To be fair to Boris Johnson, he makes a decent pitch for the job, better than most. An a new interview with The Spectator, Johnson was asked why people should vote Conservative, and gave this mini stump speech in reply:

‘If they want Britain to be a strong independent nation, if they want Britain to lead in Europe, if they want an economy which is dynamic and competitive and is based on the spirit of enterprise, then they should vote Conservative. If they believe in a culture of aspiration and achievement rather than scrounging and trying to pull people down, if they believe in levelling up rather than levelling down, they should vote Conservative. If they believe that it is wrong in principle to try to settle the problems of the economy by decapitating the tall poppies in society, they should vote Conservative.’

[…] ‘If they believe that the job of government is to nurture all the flowers in the flower beds rather than attacking some, then they should vote Conservative. That is the essential difference between us and Labour. Every single policy of Ed Miliband and his lot is precisely calibrated to divide society, to foster a sense of injury and injustice. We want to heal any sense of injury and injustice, to bring society together.’

Most of this is good stuff, red meat for true conservatives.

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Natalie Bennett, 60% Income Tax And The Dark Heart Of The Green Party

Natalie Bennett Green Party Income Tax Top Rate 60 Per Cent General Election 2015 2


Imagine an economy that gives everyone their fair share.

That’s what the Green Party website asks us to do, as they pitch their alternative, brave new world to the British electorate.

Put aside the fact that the very idea of a “fair share” is completely meaningless, rendering itself open to redefinition and misuse in any number of ways. What matters is that the Green Party views the economy not as a diverse group of individuals with their own talents, skills and interests, but as a monolothic entity entirely separate from the people, a money-making machine to be cranked up and raided at will in order to fund the social objective of the day.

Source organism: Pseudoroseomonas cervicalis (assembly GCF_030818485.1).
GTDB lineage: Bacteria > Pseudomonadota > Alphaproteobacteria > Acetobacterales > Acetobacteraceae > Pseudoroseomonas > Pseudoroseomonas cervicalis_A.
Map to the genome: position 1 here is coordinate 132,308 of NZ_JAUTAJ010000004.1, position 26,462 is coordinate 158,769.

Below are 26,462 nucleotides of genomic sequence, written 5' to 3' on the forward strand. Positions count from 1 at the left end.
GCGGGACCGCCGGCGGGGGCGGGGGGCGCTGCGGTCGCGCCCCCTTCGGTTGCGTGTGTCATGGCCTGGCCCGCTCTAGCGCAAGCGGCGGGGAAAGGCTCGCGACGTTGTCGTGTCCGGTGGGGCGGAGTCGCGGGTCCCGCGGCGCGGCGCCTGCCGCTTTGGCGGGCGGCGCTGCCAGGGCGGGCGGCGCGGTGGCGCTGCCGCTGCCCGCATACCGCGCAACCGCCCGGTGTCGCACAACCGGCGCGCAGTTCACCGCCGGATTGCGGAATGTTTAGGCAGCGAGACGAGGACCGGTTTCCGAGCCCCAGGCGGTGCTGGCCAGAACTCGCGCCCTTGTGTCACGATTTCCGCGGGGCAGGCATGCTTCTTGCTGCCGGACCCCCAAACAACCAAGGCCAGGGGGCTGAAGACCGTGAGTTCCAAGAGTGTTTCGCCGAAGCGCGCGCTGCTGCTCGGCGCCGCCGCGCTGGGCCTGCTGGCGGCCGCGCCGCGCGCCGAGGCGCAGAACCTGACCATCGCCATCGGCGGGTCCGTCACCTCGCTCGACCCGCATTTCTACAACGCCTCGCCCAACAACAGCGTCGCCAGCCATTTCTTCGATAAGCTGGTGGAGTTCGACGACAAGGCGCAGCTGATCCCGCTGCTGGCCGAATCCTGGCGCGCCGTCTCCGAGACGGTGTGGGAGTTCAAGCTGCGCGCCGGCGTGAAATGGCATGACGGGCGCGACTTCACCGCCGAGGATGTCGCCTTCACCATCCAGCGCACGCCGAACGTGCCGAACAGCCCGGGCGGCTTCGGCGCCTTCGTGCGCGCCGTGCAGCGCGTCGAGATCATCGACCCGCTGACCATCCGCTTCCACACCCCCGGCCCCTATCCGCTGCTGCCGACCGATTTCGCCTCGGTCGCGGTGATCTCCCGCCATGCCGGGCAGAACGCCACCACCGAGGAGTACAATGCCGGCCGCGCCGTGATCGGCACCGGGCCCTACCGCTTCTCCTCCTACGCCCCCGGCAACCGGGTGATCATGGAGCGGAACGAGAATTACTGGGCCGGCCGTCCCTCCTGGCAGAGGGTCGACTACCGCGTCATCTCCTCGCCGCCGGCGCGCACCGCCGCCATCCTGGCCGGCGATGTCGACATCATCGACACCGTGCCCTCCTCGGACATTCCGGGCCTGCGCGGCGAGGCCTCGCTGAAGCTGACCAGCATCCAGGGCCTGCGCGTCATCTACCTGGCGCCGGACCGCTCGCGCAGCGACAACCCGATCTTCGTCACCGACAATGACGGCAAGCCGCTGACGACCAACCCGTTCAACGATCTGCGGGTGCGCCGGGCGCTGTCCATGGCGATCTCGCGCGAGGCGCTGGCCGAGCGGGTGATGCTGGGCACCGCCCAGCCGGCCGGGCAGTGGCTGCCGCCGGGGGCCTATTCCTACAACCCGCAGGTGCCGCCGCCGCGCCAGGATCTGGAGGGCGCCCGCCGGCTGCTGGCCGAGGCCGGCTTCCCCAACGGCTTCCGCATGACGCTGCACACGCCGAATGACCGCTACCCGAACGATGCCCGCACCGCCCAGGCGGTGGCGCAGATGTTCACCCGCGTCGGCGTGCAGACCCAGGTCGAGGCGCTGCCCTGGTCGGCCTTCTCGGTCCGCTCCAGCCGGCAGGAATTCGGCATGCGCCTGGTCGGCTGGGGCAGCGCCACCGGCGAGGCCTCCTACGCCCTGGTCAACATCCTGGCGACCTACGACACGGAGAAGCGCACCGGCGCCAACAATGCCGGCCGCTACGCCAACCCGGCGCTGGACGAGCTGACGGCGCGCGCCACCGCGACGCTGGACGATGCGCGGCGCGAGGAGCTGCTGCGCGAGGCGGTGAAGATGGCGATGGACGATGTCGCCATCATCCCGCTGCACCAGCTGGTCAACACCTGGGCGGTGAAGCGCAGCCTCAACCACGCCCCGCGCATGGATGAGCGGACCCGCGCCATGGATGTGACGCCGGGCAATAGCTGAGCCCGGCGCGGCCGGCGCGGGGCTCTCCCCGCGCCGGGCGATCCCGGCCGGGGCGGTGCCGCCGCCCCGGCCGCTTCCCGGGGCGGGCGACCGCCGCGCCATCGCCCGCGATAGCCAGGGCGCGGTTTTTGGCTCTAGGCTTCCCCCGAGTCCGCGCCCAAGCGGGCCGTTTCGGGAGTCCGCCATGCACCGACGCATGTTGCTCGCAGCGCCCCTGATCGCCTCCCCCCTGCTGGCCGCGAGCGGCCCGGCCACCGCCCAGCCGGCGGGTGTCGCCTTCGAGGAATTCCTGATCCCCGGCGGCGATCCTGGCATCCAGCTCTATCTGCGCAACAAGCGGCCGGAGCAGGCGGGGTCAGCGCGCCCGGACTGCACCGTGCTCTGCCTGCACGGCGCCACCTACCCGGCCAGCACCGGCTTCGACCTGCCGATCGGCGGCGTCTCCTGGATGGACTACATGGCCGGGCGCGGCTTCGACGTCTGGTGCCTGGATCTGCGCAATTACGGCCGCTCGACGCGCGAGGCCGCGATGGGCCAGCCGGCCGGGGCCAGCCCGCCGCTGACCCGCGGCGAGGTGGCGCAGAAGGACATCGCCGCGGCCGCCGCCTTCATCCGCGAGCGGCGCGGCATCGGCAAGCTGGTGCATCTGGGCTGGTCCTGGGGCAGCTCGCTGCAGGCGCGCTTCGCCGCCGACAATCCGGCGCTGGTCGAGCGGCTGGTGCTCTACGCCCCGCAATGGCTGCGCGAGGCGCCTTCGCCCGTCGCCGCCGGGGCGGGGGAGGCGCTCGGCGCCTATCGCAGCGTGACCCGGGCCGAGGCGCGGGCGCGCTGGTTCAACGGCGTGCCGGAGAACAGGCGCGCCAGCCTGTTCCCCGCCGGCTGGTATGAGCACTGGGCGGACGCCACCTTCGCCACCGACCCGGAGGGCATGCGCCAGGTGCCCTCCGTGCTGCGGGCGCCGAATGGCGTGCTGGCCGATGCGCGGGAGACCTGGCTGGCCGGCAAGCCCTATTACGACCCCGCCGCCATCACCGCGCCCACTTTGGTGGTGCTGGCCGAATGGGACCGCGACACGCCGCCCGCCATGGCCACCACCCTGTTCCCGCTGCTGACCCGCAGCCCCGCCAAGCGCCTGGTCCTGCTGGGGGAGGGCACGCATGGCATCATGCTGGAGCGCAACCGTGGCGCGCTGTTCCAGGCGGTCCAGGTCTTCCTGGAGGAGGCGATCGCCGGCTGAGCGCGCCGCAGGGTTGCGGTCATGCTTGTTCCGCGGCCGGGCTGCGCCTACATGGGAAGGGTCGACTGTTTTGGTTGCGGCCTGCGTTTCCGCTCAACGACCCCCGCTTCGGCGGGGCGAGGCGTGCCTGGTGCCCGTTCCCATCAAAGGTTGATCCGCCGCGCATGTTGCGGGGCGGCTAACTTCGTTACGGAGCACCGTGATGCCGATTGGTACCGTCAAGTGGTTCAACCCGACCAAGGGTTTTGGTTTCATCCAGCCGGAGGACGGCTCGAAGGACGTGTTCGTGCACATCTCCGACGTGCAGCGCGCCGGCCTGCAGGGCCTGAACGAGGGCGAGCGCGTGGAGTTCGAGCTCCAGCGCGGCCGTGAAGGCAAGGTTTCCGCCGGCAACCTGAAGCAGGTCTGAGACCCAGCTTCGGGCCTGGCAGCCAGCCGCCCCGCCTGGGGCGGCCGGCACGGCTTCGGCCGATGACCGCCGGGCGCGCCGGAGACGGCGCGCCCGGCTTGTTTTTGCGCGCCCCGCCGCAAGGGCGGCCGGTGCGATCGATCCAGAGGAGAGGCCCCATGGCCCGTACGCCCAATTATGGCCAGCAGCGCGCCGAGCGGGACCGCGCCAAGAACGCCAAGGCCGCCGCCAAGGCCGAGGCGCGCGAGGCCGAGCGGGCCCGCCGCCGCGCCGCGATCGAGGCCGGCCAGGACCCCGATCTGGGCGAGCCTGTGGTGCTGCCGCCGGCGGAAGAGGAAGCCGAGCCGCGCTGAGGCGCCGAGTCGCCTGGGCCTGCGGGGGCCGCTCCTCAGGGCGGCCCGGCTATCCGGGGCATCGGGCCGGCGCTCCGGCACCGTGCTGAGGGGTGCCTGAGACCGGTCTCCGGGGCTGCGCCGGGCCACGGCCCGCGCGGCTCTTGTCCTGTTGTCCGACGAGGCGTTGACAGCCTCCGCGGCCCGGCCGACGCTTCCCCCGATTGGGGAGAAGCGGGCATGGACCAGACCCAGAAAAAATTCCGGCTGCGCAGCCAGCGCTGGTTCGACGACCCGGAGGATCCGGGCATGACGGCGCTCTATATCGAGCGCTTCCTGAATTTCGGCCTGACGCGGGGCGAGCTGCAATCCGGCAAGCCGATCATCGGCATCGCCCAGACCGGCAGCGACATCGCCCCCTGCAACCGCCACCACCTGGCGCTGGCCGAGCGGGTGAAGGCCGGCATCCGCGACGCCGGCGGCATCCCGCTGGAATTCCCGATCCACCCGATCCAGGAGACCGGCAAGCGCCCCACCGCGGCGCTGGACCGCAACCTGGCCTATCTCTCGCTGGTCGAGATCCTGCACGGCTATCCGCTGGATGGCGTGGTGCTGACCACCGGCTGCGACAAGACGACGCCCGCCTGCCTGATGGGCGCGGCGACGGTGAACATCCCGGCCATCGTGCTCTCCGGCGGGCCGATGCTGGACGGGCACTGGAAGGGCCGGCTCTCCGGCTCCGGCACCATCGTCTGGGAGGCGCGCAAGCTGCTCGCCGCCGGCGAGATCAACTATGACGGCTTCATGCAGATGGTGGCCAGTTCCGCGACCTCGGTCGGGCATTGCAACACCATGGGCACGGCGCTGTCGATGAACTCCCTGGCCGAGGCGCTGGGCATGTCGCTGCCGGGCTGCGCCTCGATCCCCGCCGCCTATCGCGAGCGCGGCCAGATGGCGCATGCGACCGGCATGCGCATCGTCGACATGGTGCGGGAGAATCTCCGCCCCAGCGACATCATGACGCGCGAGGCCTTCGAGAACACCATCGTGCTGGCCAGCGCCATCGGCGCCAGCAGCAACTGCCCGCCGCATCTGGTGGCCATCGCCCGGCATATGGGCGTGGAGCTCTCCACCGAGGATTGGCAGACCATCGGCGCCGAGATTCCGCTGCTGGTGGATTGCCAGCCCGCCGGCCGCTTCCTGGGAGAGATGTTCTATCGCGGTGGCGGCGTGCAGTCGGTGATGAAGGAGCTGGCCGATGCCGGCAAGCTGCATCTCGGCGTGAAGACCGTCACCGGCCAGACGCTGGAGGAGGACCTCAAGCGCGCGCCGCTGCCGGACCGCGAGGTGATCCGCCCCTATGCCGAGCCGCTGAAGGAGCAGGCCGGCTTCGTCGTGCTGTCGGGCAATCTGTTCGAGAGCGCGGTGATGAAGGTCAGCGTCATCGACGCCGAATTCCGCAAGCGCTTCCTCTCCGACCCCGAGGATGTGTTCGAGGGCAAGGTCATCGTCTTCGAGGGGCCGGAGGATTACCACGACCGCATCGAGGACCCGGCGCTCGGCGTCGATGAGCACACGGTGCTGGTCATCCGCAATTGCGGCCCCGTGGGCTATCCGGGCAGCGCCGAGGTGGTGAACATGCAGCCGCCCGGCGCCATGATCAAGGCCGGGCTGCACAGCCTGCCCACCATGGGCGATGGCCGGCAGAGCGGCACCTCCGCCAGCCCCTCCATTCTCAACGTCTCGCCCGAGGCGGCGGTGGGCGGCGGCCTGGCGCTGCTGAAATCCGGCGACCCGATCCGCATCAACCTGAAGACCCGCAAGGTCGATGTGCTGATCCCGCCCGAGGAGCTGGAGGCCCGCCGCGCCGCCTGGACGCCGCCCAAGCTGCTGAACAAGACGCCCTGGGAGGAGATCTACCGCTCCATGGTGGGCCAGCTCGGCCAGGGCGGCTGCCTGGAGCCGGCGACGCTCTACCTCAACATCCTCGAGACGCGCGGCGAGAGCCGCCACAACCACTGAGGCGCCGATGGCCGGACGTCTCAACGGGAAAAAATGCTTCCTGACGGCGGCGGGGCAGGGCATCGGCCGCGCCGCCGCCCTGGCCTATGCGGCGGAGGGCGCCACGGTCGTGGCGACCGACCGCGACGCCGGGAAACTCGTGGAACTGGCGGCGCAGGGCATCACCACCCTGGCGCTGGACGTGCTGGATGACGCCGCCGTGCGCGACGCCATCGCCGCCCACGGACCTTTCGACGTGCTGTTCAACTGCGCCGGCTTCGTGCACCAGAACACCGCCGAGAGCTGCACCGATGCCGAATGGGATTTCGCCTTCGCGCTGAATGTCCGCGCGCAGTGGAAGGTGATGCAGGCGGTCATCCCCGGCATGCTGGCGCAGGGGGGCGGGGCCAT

When you view the economy in this way, it’s natural to see the people who produce and contribute most to the “economy machine” as nothing more than resources to be raided and exploited for the greater good, not as human beings with their own hopes and dreams (and the ability to pick up sticks and move elsewhere if they find themselves being bullied by Big Government).

And it is partly this toxic mindset which drives the Green Party to propose a new 60% top rate of income tax, not just for the yacht-owning super-rich elite but on anybody earning over £150,000 per year.

From the BBC’s report:

The Green Party has announced it would put up the top rate of tax to 60p in the pound.

Party leader Natalie Bennett claimed the move would bring in an extra £2 billion a year for public services.

She said the Greens would like to see a “ten to one ratio between the top paid and lowest paid”.

Not contenting themselves with confiscatory rates of income tax, the Green Party also propose stealing peoples’ hard-earned wealth, which has of course already been taxed at the point it was created (and, in the case of inheritance tax, passed down the generations):

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On Premier League Football And Income Inequality

Premier League Wages Income Inequality


Isn’t it awful? The English Premier League has just signed a new television rights deal with Sky and BT worth a cool £5.4bn, while some of their employees earn only the minimum wage. What a searing indictment of our society, of capitalism itself!

Except, of course, that it is no such thing.

Presented once again with a golden opportunity – an open goal, as it were – to talk about real, tangible ways to improve the living standards and life opportunities for those on low incomes, the British left did what it now does best: furiously ignore the real problem, forget actually helping the poor, while training all of their rhetorical guns on a few wealthy scapegoats.

From the Mirror:

Despite a £1.78 billion pay bill last year, not a single top-flight club has committed to giving all ground staff and suppliers the £7.65-an-hour “living wage”.

Pampered players can earn eight-figure annual salaries – with England and Manchester United striker Wayne Rooney, 29, pulling in £300,000 a week and Manchester City’s Argentinian forward Sergio Aguero, 26, £220,000 a week.

Veteran Labour MP Frank Field has written to all 20 Premier League clubs demanding action.

But he got just six replies – with not one club committing to the full rate. Sunderland said the issue “did not merit further discussion”.